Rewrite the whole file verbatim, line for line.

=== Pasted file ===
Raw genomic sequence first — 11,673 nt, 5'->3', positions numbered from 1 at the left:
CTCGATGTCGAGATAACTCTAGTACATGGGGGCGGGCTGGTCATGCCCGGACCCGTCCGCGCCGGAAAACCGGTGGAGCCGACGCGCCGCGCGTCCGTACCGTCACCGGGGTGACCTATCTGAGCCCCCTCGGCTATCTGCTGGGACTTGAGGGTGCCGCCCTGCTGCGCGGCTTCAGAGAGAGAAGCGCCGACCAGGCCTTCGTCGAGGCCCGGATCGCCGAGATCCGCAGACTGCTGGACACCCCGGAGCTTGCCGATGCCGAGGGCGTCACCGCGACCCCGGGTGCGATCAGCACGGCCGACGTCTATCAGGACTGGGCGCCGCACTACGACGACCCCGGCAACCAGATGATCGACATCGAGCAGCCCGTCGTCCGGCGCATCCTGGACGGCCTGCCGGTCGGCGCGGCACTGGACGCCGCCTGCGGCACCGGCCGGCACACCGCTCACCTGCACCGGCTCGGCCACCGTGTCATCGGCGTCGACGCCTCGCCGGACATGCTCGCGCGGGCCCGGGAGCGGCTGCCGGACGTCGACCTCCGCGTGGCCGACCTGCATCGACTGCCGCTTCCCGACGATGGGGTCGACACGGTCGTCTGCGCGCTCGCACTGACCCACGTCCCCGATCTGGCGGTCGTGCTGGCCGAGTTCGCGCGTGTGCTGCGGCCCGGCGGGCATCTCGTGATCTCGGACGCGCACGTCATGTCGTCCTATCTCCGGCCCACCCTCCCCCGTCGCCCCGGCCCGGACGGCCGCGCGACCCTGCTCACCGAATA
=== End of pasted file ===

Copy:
Raw genomic sequence first — 11,673 nt, 5'->3', positions numbered from 1 at the left:
CTCGATGTCGAGATAACTCTAGTACATGGGGGCGGGCTGGTCATGCCCGGACCCGTCCGCGCCGGAAAACCGGTGGAGCCGACGCGCCGCGCGTCCGTACCGTCACCGGGGTGACCTATCTGAGCCCCCTCGGCTATCTGCTGGGACTTGAGGGTGCCGCCCTGCTGCGCGGCTTCAGAGAGAGAAGCGCCGACCAGGCCTTCGTCGAGGCCCGGATCGCCGAGATCCGCAGACTGCTGGACACCCCGGAGCTTGCCGATGCCGAGGGCGTCACCGCGACCCCGGGTGCGATCAGCACGGCCGACGTCTATCAGGACTGGGCGCCGCACTACGACGACCCCGGCAACCAGATGATCGACATCGAGCAGCCCGTCGTCCGGCGCATCCTGGACGGCCTGCCGGTCGGCGCGGCACTGGACGCCGCCTGCGGCACCGGCCGGCACACCGCTCACCTGCACCGGCTCGGCCACCGTGTCATCGGCGTCGACGCCTCGCCGGACATGCTCGCGCGGGCCCGGGAGCGGCTGCCGGACGTCGACCTCCGCGTGGCCGACCTGCATCGACTGCCGCTTCCCGACGATGGGGTCGACACGGTCGTCTGCGCGCTCGCACTGACCCACGTCCCCGATCTGGCGGTCGTGCTGGCCGAGTTCGCGCGTGTGCTGCGGCCCGGCGGGCATCTCGTGATCTCGGACGCGCACGTCATGTCGTCCTATCTCCGGCCCACCCTCCCCCGTCGCCCCGGCCCGGACGGCCGCGCGACCCTGCTCACCGAATA